A “Lively” Opponent to Homosexual Relationships

February 19, 2015

Scott LivelyPastor Scott Lively, a world-renowned homophobe, faces crimes against humanity charges in the U.S. District Court for the District of Massachusetts (3:12-CV-30051).  Lively heads the Abiding Truths Ministry based in Springfield, Massachusetts.  He travels the world espousing anti-homosexual rhetoric and is also an author of the “The Pink Swastika,” a publication in which he claims homosexuals are the creators of Nazism and the force behind Nazi barbarity.

The case against Lively was filed by Sexual Minorities Uganda pursuant to the Alien Tort Statute (28 U.S.C.A. 1350).  The statute grants the district courts original jurisdiction for “any civil action by an alien for a tort only, committed in violation of the law of nations or a treaty of the United States.”  The charges stem from Lively’s role in the promulgation of Uganda’s Anti-Homosexuality Act.  The Act, also known as the “Kill the Gays” bill, would condemn homosexuals to life imprisonment.  It originally sought execution as punishment for repeated offenses of homosexuality.  Ultimately, the legislation was struck down by Uganda’s Constitutional Court.  However, the Ugandan Parliament is now proposing a new bill, the Prohibition of Promotion of Unnatural Sexual Practices.  While Uganda attempts to pass anti-gay legislation, Russia has already successfully done so.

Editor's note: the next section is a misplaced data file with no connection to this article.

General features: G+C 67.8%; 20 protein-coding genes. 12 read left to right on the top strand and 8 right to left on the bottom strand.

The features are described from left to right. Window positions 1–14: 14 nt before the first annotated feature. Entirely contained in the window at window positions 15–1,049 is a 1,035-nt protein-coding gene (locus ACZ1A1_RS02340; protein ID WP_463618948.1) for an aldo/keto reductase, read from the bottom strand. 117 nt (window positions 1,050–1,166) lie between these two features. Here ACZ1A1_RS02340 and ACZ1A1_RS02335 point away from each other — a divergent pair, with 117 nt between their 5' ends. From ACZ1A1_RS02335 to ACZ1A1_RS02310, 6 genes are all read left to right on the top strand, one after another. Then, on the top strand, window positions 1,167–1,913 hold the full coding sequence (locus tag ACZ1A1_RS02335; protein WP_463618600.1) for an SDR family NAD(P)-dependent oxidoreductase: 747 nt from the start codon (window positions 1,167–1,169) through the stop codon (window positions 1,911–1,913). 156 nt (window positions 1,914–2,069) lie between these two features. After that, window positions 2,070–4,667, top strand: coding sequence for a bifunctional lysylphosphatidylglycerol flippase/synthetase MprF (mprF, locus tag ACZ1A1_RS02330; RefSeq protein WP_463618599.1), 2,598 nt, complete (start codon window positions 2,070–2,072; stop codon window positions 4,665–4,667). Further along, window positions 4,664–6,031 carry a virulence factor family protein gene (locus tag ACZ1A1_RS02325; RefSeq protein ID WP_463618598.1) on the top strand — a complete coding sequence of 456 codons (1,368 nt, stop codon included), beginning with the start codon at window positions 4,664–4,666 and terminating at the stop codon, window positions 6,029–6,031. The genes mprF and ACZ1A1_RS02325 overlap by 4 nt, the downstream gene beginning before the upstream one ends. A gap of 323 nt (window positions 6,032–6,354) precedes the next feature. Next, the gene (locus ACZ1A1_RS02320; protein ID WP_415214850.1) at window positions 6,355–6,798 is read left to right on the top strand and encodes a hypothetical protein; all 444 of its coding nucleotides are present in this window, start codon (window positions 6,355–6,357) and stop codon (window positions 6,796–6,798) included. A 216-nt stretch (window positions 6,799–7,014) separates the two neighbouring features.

On June 30, 2013, Russian President Vladimir Putin signed into law a bill prohibiting the promotion of non-traditional sexual relationships.  Known as the “gay propaganda law,” it has fined persons holding placards at gay rights rallies as well as a newspaper that published an interview in which a teacher claimed to have been terminated for being homosexual.  The goal of the law is to protect children from exposure to homosexuality and to preserve traditional family values.  The gay propaganda law was at the center of controversy during the 2014 Winter Olympics in Sochi.  The Olympic Charter proscribes discrimination, specifically pronouncing:

The practice of sport is a human right.  Every individual must have the possibility of practising sport, without discrimination of any kind and in the Olympic spirit, which requires mutual understanding with a spirit of friendship, solidarity and fair play.

Ultimately, Igor Ananskikh, head of the Russian Duma Committee on physical training, sports and youth, announced that the law would not apply to participants and guests of the Sochi 2014 Winter Olympics.

In September 2013 Scott Lively published an open letter to President Putin, praising Putin and the Russian government for “standing up for the family.”
Lively recognizes Putin as a comrade in his battle to “redeem the future of mankind from a Fascist Leviathan.”  A similar letter to Ugandan President Yoweri Museveni may be forthcoming.

For additional materials on this issue, the following queries may be run on WestlawNext:

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